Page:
The ViewSonic XG2402 is a decent TN monitor. It is exceptionally well suited as a gaming monitor, thanks to the high 144 Hz refresh rate and FreeSync VRR support. It has excellent motion handling thanks to the extraordinarily fast response time, and there is almost no motion blur. Unfortunately, it isn't as well suited for a dark room due to the disappointing native contrast and deficient black uniformity, and it has poor viewing angles, so it is best suited for viewing from directly in front.
The ViewSonic XG2402 is a decent monitor for most uses. It is especially well suited as a gaming monitor, thanks to the fast response time, high refresh rate, and FreeSync support. It has a good stand and good ergonomics, so it can easily be adjusted to a more comfortable viewing position. Unfortunately, it has poor dark room performance and disappointing viewing angles.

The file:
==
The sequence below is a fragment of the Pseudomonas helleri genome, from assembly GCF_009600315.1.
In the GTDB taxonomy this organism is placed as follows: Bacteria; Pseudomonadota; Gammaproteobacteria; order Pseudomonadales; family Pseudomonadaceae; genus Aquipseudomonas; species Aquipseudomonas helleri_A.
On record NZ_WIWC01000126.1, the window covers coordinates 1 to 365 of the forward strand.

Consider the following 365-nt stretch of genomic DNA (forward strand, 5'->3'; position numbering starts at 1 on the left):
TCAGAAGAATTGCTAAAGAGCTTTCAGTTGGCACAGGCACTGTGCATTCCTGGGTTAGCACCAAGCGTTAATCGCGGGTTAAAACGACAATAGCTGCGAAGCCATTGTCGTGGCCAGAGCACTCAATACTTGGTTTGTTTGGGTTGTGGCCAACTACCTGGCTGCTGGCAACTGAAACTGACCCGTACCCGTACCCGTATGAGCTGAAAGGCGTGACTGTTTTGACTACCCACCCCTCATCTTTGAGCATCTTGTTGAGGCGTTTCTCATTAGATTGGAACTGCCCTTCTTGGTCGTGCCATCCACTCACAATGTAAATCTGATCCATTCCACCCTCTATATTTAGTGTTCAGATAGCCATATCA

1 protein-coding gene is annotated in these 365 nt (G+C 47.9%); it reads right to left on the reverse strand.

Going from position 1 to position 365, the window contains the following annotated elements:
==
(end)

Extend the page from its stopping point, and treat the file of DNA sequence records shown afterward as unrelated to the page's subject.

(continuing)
Decent monitor for office use. It has a good stand that is easy to adjust to an ideal viewing position. It has good peak brightness, and good reflection handling, so there should be no issues in a bright office setting. Unfortunately, it has disappointing viewing angles, and the 24", FHD screen isn't great for multitasking.
The ViewSonic XG2402 is a great gaming monitor. It has an outstanding response time, and a fast refresh rate with FreeSync VRR support, great for PC or Xbox One S/X gaming. It has excellent low latency, ensuring a responsive gaming experience. Unfortunately, it doesn't look as good in a dark room, so it may be disappointing for late night gaming sessions.
Decent monitor for multimedia. The 24", 1080p screen isn't as sharp as today's typically larger, 4k screens. It also doesn't perform well in a dark room, and has disappointing viewing angles. It has an excellent fast response time, so fast moving objects look clear with little motion blur.